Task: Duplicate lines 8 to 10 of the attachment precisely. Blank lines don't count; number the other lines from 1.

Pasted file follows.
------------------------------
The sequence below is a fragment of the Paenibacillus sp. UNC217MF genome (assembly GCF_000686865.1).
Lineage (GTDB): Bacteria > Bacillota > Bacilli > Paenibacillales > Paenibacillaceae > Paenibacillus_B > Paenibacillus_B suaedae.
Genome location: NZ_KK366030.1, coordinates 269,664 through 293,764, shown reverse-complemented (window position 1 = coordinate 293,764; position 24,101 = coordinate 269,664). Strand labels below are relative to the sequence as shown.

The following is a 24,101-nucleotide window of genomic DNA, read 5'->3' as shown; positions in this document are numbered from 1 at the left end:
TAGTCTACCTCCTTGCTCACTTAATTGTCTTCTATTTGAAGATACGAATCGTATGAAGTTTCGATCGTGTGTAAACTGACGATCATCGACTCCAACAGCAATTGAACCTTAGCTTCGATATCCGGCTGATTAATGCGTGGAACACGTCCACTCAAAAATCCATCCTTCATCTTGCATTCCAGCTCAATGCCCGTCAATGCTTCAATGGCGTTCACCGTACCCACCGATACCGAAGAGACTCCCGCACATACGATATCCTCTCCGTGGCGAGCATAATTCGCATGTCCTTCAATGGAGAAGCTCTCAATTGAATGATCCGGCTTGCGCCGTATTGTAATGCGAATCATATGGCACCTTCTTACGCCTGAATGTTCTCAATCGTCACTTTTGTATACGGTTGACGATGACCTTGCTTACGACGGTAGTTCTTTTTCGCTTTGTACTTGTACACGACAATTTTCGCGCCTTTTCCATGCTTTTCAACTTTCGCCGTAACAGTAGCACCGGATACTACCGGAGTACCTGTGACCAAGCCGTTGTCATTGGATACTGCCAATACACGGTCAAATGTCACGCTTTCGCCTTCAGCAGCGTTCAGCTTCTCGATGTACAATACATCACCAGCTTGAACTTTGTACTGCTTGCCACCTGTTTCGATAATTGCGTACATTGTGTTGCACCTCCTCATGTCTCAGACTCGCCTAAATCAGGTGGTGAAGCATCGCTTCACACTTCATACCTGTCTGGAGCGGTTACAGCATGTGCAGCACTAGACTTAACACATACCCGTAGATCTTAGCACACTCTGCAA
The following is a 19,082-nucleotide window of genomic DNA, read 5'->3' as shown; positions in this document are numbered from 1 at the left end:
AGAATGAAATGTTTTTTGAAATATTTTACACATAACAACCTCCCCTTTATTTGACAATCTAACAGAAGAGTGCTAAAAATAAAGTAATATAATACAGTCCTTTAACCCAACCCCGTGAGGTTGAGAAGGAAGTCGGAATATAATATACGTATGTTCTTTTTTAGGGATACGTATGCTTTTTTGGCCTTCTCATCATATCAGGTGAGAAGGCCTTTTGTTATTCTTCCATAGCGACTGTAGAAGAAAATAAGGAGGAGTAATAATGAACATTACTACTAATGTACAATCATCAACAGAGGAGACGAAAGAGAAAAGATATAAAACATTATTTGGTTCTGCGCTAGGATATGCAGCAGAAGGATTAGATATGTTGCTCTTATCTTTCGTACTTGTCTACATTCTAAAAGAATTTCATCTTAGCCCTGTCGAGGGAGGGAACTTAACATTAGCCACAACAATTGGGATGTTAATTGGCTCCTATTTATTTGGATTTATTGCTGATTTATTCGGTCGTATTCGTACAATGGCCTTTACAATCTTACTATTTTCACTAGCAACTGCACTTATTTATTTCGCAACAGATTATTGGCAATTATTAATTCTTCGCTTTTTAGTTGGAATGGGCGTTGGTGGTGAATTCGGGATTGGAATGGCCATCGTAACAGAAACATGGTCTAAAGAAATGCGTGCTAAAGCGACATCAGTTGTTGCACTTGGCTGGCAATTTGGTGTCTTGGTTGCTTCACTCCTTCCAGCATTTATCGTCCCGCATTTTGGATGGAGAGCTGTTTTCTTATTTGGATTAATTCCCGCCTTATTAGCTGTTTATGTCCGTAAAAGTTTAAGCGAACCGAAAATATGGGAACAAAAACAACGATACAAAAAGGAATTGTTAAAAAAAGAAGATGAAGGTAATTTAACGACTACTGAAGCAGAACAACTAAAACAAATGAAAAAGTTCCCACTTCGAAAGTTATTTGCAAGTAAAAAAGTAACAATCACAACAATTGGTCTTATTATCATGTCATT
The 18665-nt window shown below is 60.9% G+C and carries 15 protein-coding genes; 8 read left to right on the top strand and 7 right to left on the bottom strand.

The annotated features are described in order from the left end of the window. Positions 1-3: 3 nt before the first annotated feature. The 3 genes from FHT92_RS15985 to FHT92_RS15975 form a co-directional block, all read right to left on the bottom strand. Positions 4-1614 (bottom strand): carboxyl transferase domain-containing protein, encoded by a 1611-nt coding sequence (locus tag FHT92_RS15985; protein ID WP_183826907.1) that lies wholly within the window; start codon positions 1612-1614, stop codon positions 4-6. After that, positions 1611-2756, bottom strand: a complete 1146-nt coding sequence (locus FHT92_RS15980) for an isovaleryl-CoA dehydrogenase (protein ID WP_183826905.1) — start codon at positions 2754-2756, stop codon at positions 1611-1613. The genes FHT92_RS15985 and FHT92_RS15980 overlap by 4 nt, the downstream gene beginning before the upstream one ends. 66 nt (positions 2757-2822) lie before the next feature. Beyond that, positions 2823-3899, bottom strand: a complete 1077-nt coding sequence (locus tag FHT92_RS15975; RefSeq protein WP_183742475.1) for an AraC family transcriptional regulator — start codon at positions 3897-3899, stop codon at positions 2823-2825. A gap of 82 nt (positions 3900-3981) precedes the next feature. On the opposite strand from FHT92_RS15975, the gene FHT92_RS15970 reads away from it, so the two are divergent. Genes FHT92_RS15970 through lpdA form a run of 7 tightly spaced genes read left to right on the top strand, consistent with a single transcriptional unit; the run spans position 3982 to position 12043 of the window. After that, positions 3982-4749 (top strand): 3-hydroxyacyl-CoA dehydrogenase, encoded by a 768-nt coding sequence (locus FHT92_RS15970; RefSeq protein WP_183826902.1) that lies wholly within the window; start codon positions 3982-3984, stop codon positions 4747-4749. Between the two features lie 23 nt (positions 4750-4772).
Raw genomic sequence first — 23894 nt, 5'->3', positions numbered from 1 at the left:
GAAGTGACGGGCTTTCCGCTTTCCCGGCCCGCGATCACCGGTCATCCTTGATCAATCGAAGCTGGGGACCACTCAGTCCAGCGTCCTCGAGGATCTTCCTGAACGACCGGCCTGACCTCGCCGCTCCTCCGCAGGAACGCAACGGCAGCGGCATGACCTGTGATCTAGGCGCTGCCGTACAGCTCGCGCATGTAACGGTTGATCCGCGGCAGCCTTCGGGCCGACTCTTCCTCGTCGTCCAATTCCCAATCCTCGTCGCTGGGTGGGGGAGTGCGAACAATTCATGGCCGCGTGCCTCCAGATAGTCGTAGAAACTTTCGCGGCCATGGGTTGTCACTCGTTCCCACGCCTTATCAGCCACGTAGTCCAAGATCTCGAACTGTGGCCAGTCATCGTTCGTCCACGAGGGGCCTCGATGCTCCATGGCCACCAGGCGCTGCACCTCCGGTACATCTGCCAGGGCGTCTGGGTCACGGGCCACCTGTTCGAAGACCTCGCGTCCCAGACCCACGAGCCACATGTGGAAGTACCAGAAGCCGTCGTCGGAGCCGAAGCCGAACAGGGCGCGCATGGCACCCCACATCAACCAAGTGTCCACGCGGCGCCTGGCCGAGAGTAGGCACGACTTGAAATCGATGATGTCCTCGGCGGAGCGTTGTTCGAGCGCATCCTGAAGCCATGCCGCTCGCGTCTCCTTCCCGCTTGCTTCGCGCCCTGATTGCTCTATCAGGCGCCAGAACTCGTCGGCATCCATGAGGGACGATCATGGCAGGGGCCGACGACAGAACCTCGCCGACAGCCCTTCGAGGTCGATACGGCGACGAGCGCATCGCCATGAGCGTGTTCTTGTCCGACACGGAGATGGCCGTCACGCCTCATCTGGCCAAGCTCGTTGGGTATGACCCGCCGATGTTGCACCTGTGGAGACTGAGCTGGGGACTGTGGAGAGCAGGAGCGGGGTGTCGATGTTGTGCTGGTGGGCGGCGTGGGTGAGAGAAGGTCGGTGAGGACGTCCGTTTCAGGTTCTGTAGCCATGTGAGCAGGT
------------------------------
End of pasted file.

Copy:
The 18665-nt window shown below is 60.9% G+C and carries 15 protein-coding genes; 8 read left to right on the top strand and 7 right to left on the bottom strand.

The annotated features are described in order from the left end of the window. Positions 1-3: 3 nt before the first annotated feature. The 3 genes from FHT92_RS15985 to FHT92_RS15975 form a co-directional block, all read right to left on the bottom strand. Positions 4-1614 (bottom strand): carboxyl transferase domain-containing protein, encoded by a 1611-nt coding sequence (locus tag FHT92_RS15985; protein ID WP_183826907.1) that lies wholly within the window; start codon positions 1612-1614, stop codon positions 4-6. After that, positions 1611-2756, bottom strand: a complete 1146-nt coding sequence (locus FHT92_RS15980) for an isovaleryl-CoA dehydrogenase (protein ID WP_183826905.1) — start codon at positions 2754-2756, stop codon at positions 1611-1613. The genes FHT92_RS15985 and FHT92_RS15980 overlap by 4 nt, the downstream gene beginning before the upstream one ends. 66 nt (positions 2757-2822) lie before the next feature. Beyond that, positions 2823-3899, bottom strand: a complete 1077-nt coding sequence (locus tag FHT92_RS15975; RefSeq protein WP_183742475.1) for an AraC family transcriptional regulator — start codon at positions 3897-3899, stop codon at positions 2823-2825. A gap of 82 nt (positions 3900-3981) precedes the next feature. On the opposite strand from FHT92_RS15975, the gene FHT92_RS15970 reads away from it, so the two are divergent. Genes FHT92_RS15970 through lpdA form a run of 7 tightly spaced genes read left to right on the top strand, consistent with a single transcriptional unit; the run spans position 3982 to position 12043 of the window. After that, positions 3982-4749 (top strand): 3-hydroxyacyl-CoA dehydrogenase, encoded by a 768-nt coding sequence (locus FHT92_RS15970; RefSeq protein WP_183826902.1) that lies wholly within the window; start codon positions 3982-3984, stop codon positions 4747-4749. Between the two features lie 23 nt (positions 4750-4772).
Raw genomic sequence first — 23894 nt, 5'->3', positions numbered from 1 at the left: